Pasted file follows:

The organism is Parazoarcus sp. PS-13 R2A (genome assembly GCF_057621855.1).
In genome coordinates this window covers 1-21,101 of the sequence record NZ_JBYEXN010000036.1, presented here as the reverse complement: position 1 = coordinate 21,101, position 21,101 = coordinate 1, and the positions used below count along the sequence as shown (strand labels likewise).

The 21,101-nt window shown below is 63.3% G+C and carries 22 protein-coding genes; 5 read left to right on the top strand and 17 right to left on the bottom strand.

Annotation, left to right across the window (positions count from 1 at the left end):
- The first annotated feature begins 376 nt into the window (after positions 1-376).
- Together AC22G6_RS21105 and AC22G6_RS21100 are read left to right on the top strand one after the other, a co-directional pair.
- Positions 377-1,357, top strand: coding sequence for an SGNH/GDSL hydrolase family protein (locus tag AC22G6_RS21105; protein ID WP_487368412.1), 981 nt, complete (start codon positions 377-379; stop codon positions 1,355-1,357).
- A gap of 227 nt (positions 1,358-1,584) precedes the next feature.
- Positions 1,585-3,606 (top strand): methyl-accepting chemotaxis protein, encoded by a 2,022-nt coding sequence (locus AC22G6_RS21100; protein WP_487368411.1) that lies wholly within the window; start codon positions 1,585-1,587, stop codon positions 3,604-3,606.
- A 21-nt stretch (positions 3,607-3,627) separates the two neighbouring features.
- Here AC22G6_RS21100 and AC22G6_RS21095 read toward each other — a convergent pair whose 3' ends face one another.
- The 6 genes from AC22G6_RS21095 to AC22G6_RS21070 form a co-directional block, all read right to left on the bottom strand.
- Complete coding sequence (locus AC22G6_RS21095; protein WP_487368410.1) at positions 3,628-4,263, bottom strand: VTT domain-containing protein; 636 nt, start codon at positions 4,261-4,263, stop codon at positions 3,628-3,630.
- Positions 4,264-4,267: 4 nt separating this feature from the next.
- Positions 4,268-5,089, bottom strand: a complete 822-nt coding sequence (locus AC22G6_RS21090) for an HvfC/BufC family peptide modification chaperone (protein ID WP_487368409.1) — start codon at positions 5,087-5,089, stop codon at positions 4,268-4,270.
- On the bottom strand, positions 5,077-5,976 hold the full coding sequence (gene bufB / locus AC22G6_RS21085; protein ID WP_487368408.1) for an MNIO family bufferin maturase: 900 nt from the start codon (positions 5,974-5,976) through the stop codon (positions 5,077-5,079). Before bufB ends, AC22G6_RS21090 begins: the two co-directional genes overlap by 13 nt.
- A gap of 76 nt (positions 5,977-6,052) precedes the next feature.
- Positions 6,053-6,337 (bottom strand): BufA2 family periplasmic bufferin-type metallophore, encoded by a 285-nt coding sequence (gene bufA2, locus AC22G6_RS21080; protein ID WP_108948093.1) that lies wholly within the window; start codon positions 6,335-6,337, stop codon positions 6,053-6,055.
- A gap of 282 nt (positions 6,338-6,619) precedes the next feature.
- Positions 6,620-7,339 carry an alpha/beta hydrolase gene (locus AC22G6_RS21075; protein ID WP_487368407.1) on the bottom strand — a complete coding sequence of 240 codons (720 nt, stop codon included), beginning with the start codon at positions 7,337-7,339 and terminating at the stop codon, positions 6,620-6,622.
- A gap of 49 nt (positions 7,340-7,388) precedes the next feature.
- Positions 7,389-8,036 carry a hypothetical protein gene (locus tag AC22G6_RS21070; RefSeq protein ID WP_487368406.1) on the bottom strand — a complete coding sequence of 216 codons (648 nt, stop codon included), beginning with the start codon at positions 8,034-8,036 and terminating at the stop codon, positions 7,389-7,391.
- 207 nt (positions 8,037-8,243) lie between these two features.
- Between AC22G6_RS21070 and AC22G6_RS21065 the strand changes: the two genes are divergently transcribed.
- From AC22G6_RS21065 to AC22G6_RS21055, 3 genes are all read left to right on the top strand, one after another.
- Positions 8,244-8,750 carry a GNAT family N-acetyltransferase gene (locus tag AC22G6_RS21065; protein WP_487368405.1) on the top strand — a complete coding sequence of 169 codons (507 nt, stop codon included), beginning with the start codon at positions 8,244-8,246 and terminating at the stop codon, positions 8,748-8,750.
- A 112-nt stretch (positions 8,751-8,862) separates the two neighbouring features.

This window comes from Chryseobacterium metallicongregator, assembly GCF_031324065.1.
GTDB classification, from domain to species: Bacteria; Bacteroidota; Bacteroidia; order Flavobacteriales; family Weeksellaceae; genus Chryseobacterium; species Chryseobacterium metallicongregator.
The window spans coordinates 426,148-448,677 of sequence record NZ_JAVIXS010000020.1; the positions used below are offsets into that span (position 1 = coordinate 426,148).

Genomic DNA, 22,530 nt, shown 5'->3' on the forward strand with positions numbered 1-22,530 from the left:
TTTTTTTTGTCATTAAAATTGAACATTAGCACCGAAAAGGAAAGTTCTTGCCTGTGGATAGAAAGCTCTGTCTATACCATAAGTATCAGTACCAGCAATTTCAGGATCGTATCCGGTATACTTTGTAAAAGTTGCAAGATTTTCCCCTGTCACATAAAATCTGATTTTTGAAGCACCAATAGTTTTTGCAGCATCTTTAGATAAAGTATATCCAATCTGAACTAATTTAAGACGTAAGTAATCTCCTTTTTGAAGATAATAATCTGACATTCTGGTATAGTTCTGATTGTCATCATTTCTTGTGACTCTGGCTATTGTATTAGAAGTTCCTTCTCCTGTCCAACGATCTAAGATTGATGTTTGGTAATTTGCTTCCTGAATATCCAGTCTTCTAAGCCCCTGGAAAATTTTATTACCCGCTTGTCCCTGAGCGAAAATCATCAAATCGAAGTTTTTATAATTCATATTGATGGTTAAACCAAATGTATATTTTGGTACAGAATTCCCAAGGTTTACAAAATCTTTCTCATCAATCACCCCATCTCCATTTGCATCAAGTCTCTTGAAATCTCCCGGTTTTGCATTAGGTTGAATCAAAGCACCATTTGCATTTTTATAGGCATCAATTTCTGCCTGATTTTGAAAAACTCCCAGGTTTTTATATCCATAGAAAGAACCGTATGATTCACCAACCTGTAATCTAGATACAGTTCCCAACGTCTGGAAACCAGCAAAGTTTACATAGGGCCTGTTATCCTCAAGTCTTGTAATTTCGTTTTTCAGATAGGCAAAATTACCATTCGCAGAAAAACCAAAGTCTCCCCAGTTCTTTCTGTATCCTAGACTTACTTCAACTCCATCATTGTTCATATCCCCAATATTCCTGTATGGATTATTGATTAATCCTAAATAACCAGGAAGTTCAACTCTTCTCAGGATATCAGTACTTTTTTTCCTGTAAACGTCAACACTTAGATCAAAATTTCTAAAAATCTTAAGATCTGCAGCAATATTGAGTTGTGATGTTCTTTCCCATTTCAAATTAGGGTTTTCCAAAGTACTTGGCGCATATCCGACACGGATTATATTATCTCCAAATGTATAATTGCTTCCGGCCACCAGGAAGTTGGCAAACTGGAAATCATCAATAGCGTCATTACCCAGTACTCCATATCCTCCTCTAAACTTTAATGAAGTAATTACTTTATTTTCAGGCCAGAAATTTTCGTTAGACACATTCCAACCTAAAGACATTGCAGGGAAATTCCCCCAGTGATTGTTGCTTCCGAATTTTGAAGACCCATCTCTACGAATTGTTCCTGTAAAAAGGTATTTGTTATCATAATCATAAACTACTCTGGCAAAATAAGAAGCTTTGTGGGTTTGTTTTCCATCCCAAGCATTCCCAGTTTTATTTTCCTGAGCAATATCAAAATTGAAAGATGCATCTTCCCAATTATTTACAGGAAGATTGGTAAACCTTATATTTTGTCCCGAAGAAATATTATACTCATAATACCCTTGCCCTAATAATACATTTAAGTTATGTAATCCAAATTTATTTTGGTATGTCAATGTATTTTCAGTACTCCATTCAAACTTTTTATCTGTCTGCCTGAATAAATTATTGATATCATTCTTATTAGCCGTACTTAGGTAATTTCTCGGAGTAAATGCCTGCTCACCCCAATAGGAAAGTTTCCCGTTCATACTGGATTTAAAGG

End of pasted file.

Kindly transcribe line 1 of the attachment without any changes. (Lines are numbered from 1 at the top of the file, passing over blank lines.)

The organism is Parazoarcus sp. PS-13 R2A (genome assembly GCF_057621855.1).